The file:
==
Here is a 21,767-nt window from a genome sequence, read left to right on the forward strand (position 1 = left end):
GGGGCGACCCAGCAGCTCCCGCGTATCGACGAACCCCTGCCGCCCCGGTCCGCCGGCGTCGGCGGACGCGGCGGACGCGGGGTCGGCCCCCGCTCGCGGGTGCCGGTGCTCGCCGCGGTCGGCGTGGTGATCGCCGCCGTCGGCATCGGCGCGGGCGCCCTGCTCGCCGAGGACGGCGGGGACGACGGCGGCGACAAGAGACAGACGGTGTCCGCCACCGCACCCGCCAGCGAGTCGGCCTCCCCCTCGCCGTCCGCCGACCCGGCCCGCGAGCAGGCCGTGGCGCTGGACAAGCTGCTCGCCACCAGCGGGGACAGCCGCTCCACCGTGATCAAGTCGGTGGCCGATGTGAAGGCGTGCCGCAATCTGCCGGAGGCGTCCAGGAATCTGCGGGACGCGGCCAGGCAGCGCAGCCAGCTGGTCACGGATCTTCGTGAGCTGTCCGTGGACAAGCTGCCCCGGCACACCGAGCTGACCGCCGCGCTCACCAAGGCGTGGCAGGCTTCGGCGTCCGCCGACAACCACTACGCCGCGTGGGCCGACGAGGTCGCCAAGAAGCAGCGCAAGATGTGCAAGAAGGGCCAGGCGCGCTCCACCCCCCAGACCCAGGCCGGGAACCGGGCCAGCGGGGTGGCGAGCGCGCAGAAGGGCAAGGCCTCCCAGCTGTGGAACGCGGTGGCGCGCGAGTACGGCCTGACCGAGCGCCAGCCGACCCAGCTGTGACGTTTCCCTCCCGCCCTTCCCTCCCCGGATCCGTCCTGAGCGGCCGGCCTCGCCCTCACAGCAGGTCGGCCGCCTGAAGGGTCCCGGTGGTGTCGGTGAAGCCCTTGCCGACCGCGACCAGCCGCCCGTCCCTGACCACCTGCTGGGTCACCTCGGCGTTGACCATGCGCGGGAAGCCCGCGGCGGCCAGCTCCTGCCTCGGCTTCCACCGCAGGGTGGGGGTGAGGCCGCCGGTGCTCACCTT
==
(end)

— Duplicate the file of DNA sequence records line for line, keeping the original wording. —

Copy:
Here is a 21,767-nt window from a genome sequence, read left to right on the forward strand (position 1 = left end):
GGGGCGACCCAGCAGCTCCCGCGTATCGACGAACCCCTGCCGCCCCGGTCCGCCGGCGTCGGCGGACGCGGCGGACGCGGGGTCGGCCCCCGCTCGCGGGTGCCGGTGCTCGCCGCGGTCGGCGTGGTGATCGCCGCCGTCGGCATCGGCGCGGGCGCCCTGCTCGCCGAGGACGGCGGGGACGACGGCGGCGACAAGAGACAGACGGTGTCCGCCACCGCACCCGCCAGCGAGTCGGCCTCCCCCTCGCCGTCCGCCGACCCGGCCCGCGAGCAGGCCGTGGCGCTGGACAAGCTGCTCGCCACCAGCGGGGACAGCCGCTCCACCGTGATCAAGTCGGTGGCCGATGTGAAGGCGTGCCGCAATCTGCCGGAGGCGTCCAGGAATCTGCGGGACGCGGCCAGGCAGCGCAGCCAGCTGGTCACGGATCTTCGTGAGCTGTCCGTGGACAAGCTGCCCCGGCACACCGAGCTGACCGCCGCGCTCACCAAGGCGTGGCAGGCTTCGGCGTCCGCCGACAACCACTACGCCGCGTGGGCCGACGAGGTCGCCAAGAAGCAGCGCAAGATGTGCAAGAAGGGCCAGGCGCGCTCCACCCCCCAGACCCAGGCCGGGAACCGGGCCAGCGGGGTGGCGAGCGCGCAGAAGGGCAAGGCCTCCCAGCTGTGGAACGCGGTGGCGCGCGAGTACGGCCTGACCGAGCGCCAGCCGACCCAGCTGTGACGTTTCCCTCCCGCCCTTCCCTCCCCGGATCCGTCCTGAGCGGCCGGCCTCGCCCTCACAGCAGGTCGGCCGCCTGAAGGGTCCCGGTGGTGTCGGTGAAGCCCTTGCCGACCGCGACCAGCCGCCCGTCCCTGACCACCTGCTGGGTCACCTCGGCGTTGACCATGCGCGGGAAGCCCGCGGCGGCCAGCTCCTGCCTCGGCTTCCACCGCAGGGTGGGGGTGAGGCCGCCGGTGCTCACCTT